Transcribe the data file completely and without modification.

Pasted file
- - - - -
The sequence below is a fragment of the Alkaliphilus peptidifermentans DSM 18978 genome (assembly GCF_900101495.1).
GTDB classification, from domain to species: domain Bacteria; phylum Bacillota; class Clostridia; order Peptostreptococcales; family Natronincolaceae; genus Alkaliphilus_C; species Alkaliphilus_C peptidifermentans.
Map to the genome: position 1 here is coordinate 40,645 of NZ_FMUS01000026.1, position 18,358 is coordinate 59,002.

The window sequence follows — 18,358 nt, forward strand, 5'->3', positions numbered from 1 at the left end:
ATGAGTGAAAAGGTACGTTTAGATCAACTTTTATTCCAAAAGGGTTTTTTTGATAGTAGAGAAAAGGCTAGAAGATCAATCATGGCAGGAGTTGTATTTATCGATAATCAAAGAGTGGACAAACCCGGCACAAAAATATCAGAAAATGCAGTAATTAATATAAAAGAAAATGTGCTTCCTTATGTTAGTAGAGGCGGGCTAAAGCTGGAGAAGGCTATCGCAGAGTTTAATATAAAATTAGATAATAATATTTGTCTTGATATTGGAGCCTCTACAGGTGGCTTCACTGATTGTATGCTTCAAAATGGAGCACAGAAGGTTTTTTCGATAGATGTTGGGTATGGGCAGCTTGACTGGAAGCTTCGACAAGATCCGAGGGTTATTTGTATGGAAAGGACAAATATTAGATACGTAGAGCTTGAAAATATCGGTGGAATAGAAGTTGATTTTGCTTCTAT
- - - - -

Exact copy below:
The sequence below is a fragment of the Alkaliphilus peptidifermentans DSM 18978 genome (assembly GCF_900101495.1).
GTDB classification, from domain to species: domain Bacteria; phylum Bacillota; class Clostridia; order Peptostreptococcales; family Natronincolaceae; genus Alkaliphilus_C; species Alkaliphilus_C peptidifermentans.
Map to the genome: position 1 here is coordinate 40,645 of NZ_FMUS01000026.1, position 18,358 is coordinate 59,002.

The window sequence follows — 18,358 nt, forward strand, 5'->3', positions numbered from 1 at the left end:
ATGAGTGAAAAGGTACGTTTAGATCAACTTTTATTCCAAAAGGGTTTTTTTGATAGTAGAGAAAAGGCTAGAAGATCAATCATGGCAGGAGTTGTATTTATCGATAATCAAAGAGTGGACAAACCCGGCACAAAAATATCAGAAAATGCAGTAATTAATATAAAAGAAAATGTGCTTCCTTATGTTAGTAGAGGCGGGCTAAAGCTGGAGAAGGCTATCGCAGAGTTTAATATAAAATTAGATAATAATATTTGTCTTGATATTGGAGCCTCTACAGGTGGCTTCACTGATTGTATGCTTCAAAATGGAGCACAGAAGGTTTTTTCGATAGATGTTGGGTATGGGCAGCTTGACTGGAAGCTTCGACAAGATCCGAGGGTTATTTGTATGGAAAGGACAAATATTAGATACGTAGAGCTTGAAAATATCGGTGGAATAGAAGTTGATTTTGCTTCTAT